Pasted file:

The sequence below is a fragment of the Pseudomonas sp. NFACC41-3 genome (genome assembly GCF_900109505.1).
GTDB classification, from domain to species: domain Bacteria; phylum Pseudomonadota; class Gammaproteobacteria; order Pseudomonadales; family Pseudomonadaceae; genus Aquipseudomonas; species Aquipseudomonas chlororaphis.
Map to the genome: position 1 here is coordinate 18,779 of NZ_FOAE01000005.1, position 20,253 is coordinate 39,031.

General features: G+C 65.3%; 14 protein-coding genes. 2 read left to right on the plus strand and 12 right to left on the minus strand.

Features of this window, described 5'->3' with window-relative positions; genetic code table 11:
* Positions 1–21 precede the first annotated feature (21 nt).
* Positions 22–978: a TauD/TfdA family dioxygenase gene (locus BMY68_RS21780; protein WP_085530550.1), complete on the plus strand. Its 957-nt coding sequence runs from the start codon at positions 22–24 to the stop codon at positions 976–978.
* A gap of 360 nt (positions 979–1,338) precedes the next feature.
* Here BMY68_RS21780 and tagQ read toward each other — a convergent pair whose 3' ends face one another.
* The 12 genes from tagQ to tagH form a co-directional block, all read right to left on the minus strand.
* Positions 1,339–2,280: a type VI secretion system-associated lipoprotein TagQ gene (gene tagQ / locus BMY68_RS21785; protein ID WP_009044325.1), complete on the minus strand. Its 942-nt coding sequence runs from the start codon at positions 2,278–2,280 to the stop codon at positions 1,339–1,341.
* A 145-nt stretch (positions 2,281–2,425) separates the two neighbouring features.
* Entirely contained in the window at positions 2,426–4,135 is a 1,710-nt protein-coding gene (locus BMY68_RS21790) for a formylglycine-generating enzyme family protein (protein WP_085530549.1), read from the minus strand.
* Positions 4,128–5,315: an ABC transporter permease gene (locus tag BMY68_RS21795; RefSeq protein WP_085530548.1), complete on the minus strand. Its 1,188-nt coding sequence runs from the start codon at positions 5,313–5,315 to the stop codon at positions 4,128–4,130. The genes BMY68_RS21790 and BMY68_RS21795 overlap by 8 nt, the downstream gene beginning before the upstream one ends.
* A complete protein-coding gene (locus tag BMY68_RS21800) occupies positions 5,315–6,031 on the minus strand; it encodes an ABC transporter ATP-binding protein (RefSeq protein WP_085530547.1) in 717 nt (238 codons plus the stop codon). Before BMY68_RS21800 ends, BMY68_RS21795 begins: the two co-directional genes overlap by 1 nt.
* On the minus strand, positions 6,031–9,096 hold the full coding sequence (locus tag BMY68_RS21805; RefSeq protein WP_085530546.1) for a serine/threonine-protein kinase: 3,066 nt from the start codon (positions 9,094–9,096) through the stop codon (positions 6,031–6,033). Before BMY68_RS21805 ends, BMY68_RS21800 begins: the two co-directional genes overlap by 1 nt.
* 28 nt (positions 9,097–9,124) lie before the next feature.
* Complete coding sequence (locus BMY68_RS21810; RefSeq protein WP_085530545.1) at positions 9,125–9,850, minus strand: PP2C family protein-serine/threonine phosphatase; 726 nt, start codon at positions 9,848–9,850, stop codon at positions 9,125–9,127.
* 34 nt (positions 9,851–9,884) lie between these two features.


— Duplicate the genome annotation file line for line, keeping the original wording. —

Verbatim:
The sequence below is a fragment of the Pseudomonas sp. NFACC41-3 genome (genome assembly GCF_900109505.1).
GTDB classification, from domain to species: domain Bacteria; phylum Pseudomonadota; class Gammaproteobacteria; order Pseudomonadales; family Pseudomonadaceae; genus Aquipseudomonas; species Aquipseudomonas chlororaphis.
Map to the genome: position 1 here is coordinate 18,779 of NZ_FOAE01000005.1, position 20,253 is coordinate 39,031.

General features: G+C 65.3%; 14 protein-coding genes. 2 read left to right on the plus strand and 12 right to left on the minus strand.

Features of this window, described 5'->3' with window-relative positions; genetic code table 11:
* Positions 1–21 precede the first annotated feature (21 nt).
* Positions 22–978: a TauD/TfdA family dioxygenase gene (locus BMY68_RS21780; protein WP_085530550.1), complete on the plus strand. Its 957-nt coding sequence runs from the start codon at positions 22–24 to the stop codon at positions 976–978.
* A gap of 360 nt (positions 979–1,338) precedes the next feature.
* Here BMY68_RS21780 and tagQ read toward each other — a convergent pair whose 3' ends face one another.
* The 12 genes from tagQ to tagH form a co-directional block, all read right to left on the minus strand.
* Positions 1,339–2,280: a type VI secretion system-associated lipoprotein TagQ gene (gene tagQ / locus BMY68_RS21785; protein ID WP_009044325.1), complete on the minus strand. Its 942-nt coding sequence runs from the start codon at positions 2,278–2,280 to the stop codon at positions 1,339–1,341.
* A 145-nt stretch (positions 2,281–2,425) separates the two neighbouring features.
* Entirely contained in the window at positions 2,426–4,135 is a 1,710-nt protein-coding gene (locus BMY68_RS21790) for a formylglycine-generating enzyme family protein (protein WP_085530549.1), read from the minus strand.
* Positions 4,128–5,315: an ABC transporter permease gene (locus tag BMY68_RS21795; RefSeq protein WP_085530548.1), complete on the minus strand. Its 1,188-nt coding sequence runs from the start codon at positions 5,313–5,315 to the stop codon at positions 4,128–4,130. The genes BMY68_RS21790 and BMY68_RS21795 overlap by 8 nt, the downstream gene beginning before the upstream one ends.
* A complete protein-coding gene (locus tag BMY68_RS21800) occupies positions 5,315–6,031 on the minus strand; it encodes an ABC transporter ATP-binding protein (RefSeq protein WP_085530547.1) in 717 nt (238 codons plus the stop codon). Before BMY68_RS21800 ends, BMY68_RS21795 begins: the two co-directional genes overlap by 1 nt.
* On the minus strand, positions 6,031–9,096 hold the full coding sequence (locus tag BMY68_RS21805; RefSeq protein WP_085530546.1) for a serine/threonine-protein kinase: 3,066 nt from the start codon (positions 9,094–9,096) through the stop codon (positions 6,031–6,033). Before BMY68_RS21805 ends, BMY68_RS21800 begins: the two co-directional genes overlap by 1 nt.
* 28 nt (positions 9,097–9,124) lie before the next feature.
* Complete coding sequence (locus BMY68_RS21810; RefSeq protein WP_085530545.1) at positions 9,125–9,850, minus strand: PP2C family protein-serine/threonine phosphatase; 726 nt, start codon at positions 9,848–9,850, stop codon at positions 9,125–9,127.
* 34 nt (positions 9,851–9,884) lie between these two features.